Bolton's last ally abandons him to his fate

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The beleaguered George Bush looks certain to lose another senior appointment - his controversial envoy to the United Nations, John Bolton.

The administration's only real hope of reconfirming Ambassador Bolton lay in securing the support of the Republican senator Lincoln Chafee, a moderate from Rhode Island who lost his seat on Tuesday and will stand down at the end of the year. But Mr Chafee has said he will not support Mr Bolton's appointment.

Mr Chafee said he believed that the American public had sent a clear message and that he was obliged to listen. "To confirm Mr Bolton to the position of UN ambassador would fly in the face of the clear consensus of the country that a new direction is called for. I have long believed that the go-it-alone philosophy that has driven this administration's approach to international relations has damaged our leadership position in the world," he said.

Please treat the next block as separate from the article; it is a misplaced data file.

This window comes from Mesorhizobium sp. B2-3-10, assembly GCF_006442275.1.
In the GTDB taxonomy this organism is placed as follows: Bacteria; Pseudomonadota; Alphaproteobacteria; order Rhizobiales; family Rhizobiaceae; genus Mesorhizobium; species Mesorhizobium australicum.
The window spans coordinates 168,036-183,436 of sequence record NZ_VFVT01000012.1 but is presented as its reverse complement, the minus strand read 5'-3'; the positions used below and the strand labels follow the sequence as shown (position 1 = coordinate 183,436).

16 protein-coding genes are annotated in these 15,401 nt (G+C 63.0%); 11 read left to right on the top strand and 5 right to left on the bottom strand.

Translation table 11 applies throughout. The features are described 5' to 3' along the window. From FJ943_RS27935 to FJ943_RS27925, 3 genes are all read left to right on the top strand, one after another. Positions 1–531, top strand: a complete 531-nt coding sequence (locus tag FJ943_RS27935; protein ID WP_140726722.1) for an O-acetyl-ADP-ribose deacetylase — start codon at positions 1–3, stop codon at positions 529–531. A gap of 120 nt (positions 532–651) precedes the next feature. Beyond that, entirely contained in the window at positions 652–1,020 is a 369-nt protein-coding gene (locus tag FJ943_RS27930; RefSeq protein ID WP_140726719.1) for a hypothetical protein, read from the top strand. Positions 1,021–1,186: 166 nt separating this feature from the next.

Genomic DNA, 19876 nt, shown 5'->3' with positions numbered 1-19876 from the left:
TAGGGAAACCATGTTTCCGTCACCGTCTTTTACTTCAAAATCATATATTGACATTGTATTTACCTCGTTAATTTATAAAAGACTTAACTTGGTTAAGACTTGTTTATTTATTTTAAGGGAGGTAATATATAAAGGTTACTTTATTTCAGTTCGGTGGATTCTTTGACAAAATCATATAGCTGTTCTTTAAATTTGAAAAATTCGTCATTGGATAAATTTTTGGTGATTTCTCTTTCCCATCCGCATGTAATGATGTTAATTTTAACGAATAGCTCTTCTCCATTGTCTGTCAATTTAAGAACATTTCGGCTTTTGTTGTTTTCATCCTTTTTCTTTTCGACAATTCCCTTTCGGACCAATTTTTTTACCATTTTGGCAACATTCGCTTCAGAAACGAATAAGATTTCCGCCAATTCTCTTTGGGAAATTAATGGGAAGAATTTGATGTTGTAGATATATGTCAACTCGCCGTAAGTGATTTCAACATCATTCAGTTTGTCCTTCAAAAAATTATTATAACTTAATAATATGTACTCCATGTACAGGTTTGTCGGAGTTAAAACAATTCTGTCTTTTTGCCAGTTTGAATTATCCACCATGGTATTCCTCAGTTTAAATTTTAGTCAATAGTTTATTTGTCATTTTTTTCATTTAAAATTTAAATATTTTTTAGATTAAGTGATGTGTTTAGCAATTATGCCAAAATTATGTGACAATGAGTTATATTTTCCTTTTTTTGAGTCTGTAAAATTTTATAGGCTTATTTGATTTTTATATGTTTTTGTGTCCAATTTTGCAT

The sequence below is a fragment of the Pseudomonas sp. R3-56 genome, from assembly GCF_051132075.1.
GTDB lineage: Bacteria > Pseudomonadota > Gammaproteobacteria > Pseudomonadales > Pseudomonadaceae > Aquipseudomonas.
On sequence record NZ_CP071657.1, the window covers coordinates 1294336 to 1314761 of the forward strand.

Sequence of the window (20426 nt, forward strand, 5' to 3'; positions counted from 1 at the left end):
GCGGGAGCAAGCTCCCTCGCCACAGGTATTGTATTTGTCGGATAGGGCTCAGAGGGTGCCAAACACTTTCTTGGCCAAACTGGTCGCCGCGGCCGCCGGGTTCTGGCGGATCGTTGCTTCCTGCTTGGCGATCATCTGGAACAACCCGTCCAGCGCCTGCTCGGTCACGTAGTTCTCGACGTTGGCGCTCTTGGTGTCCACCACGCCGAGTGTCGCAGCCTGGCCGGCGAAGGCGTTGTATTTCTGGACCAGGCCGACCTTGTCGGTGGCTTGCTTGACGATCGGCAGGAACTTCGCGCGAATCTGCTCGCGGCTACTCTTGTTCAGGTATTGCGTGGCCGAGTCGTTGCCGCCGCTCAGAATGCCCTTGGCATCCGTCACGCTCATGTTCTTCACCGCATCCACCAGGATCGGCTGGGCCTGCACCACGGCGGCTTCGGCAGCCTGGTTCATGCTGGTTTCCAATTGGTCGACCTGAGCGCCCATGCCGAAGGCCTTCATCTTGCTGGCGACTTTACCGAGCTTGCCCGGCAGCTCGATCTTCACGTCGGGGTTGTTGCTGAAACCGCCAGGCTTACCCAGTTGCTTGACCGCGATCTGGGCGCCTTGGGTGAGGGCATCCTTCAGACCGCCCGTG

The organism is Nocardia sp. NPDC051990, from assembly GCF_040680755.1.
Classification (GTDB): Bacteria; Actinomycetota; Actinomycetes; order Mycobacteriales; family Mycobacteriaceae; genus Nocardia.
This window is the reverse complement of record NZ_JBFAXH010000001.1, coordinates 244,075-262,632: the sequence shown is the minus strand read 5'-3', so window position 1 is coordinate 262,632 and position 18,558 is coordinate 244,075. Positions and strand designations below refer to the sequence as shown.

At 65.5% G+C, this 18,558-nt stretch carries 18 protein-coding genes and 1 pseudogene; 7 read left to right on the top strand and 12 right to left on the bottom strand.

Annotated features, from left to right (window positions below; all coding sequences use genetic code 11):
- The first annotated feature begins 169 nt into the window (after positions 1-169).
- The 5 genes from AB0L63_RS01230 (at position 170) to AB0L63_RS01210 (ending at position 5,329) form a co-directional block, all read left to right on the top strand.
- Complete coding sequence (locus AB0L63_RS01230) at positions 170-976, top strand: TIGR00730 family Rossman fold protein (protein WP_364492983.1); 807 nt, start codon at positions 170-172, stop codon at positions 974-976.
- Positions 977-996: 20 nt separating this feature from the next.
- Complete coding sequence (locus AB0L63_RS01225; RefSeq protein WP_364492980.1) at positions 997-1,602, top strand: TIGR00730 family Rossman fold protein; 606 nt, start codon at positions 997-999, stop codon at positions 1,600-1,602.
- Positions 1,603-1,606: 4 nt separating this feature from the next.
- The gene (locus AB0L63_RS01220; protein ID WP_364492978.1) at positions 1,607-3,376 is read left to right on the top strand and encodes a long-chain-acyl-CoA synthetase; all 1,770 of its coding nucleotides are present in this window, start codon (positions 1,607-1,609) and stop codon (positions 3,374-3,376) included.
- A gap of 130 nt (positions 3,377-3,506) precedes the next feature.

Mr Bolton, a former under secretary of state accused by critics of falsely making the case for war against Iraq, was appointed on a temporary basis by Mr Bush in the summer of 2005. His confirmation had been vehemently opposed by Democrats who launched a filibuster that prevented the issue coming to a vote. Mr Bolton's temporary appointment expires in 2007. It is unclear what the White House now intends to do.

On Thursday, the White House resubmitted Mr Bolton's nomination to the Senate, aware that if it was forced to find a replacement it would come as the UN is heavily involved in issues ranging from North Korea's nuclear testing to the continuing violence in Darfur.

"He has been extraordinarily effective up there at the UN and now is not the time to have a gap in your UN ambassador," said a State Department spokesman, Sean McCormack.

But Democrats indicated that should the Senate - still under Republican control until the end of the year - try to proceed with Mr Bolton's appointment when it reconvenes next week, they would again be prepared to launch a filibuster to prevent the issue coming to a vote.

As it stands, the Republicans are three votes short of the 60 they need to force a vote on the issue.

Senator Joseph Biden, the senior Democrat on the Foreign Relations Committee and the man who will become its chairman next year, told the Associated Press: "I see no point in considering Mr Bolton's nomination again in the Foreign Relations Committee because regardless of what happens there, he is unlikely to be considered by the full Senate."